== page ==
By Emmy Brockman
Good job, you’ve come to the CCM education blog! I like how you clicked all the way here! You did an awesome job navigating! You made it!
How does this praise make you feel? Personally, I find such saccharine statements condescending. Receiving unwarranted praise makes me feel like a small child. I suppose this makes sense, because this is exactly the type of praise we often heap upon children. When enthusiastic praise is encountered in the adult world it is laughable. For example, a two year old I babysit says, “good job! You did it!” every time I pee in a public restroom. Inevitably, this elicits chuckles from the adjacent stalls. I agree the situation is humorous and absurd, but this young child is merely parroting back what she hears every day.
It was only two years ago that I was shown just how parasitic our “good job” culture is. Prior to this I was your standard praise pusher, and still struggle to find constructive ways to comment on the actions of children. In this post I will discuss the problems with praise as chronicled in several books and articles, issue a call to consciousness about the language we use with children, and finally offer some time tested “good job” alternatives. It should be briefly noted that I approach this topic as the museum’s Early Childhood Specialist, however, I consider these points important at all stages of development and education.
The problems with praise have been discussed in several excellent written works. Alfie Kohn, noted education scholar and author of “Punished by Rewards,” wrote an article for Parents magazine in 2000 entitled, “Five Reasons to Stop Saying Good Job!”. He posits that over praise can serve to: 1. Manipulate children, 2. Create praise junkies, 3. Steal a child’s pleasure, 4. Cause children to lose interest, and 5. Reduce achievement. Before we bring the hammer of doom and gloom down on praise, an important disclaimer must be issued. In the words of Mr. Kohn, “the point here is not to call into question the importance of supporting and encouraging children, the need to love them and hug them and help them feel good about themselves. Praise, however, is a different story entirely.” Praise, particularly the odious specter of “good job,” is indirect, automatic, and meaningless. Take a child going down a slide for example. I witness this action everyday, and as the child comes squealing down the slide my impulse is to applaud them and issue a smiley “good job!” What purpose, however, do these words serve? The child is accomplishing something well within her ability, having great fun doing it, and she does not require approval or interjection. Isn’t it preferable for a child to feel a personal sense of achievement rather than an external affirmation of “goodness?” The more articles I read about the plague of praise (I recommend these two: Kohn and Dionna) the more I feel like a candy-coated criminal. This is why I have undertaken the challenge of eliminating “good job,” and other such empty vessels of praise, from my vocabulary. I invite and entreat all of you to join me in this challenge.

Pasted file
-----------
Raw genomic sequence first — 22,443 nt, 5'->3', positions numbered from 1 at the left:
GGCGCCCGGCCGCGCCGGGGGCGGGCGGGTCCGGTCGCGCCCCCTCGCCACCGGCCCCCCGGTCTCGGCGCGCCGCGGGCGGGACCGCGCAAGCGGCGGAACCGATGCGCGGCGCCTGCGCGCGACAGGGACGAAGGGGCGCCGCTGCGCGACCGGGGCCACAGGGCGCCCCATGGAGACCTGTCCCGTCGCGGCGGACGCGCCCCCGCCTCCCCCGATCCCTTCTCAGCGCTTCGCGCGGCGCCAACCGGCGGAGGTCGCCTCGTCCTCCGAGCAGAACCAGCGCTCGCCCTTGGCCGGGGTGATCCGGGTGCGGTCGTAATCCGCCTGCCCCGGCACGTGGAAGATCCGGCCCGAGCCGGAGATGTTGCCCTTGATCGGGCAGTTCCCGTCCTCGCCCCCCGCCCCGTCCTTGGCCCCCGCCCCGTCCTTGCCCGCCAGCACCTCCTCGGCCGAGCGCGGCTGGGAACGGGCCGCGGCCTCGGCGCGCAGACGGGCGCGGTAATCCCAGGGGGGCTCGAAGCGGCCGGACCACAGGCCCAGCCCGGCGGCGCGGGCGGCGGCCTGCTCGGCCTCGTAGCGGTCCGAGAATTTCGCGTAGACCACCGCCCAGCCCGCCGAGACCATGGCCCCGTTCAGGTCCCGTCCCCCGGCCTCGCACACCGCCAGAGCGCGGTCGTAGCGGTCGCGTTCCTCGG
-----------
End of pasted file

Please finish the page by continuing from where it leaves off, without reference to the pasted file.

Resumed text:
Adjusting to a “good job”-less world is a challenge, and it can feel like you’re failing to support children. Kids, however, do not need praise. What kids do need, according to Mr. Kohn, is, “unconditional support, love with no strings attached. That’s not just different from praise – it’s the opposite of praise. ‘Good job!’ is conditional. It means we’re offering attention and acknowledgement and approval for jumping through our hoops, for doing things that please us.” So, if we agree to collectively vanquish “good job”, with what do we fill its ample void? Below you’ll find several ideas, culled from personal experience, talks with educators, and other blog posts, articles, and books:
- State what you see
- “I noticed…you used a lot of brown color, you spun around on just one foot, your play dough sculpture feels sharp, you’ve been jumping for more than a minute, etc.”
- Ask questions
- “I wonder…if this square block would fit in your tower?”
- “Can you tell me about…your creation? Your dance? Your song?”
- “Did you notice…the red and blue are mixing together? You climbed higher than my head?”
- “Do you have a favorite part of your creation?”
- “What was challenging about this project?”
- Say simply “you did it!”
- The accomplishment is the reward. Children should be proud of themselves, not of our approval.
- Focus on the action
- “You’ve been working really hard on that drawing”
- “Wow! It seems like you’ve been really practicing…”
- “That’s not easy”
- Engender empathy
- Instead of “Good job sharing!” try, “Look at Max, he seems pretty happy to be playing with your truck.”
- Say “thank you”
- Not only is “thank you” what we often really mean (“thank you for helping me clean up” rather than “good job cleaning up”) but children mimic the language they hear adults use and “thank you” is a powerful phrase to have on heavy rotation.
- Remain silent
- By stepping back we allow greater independent exploration and creativity. This is reward enough.
Do you have other alternatives to good job? Particular techniques you’ve found successful? Other relevant articles? A counter-argument? Please join the conversation.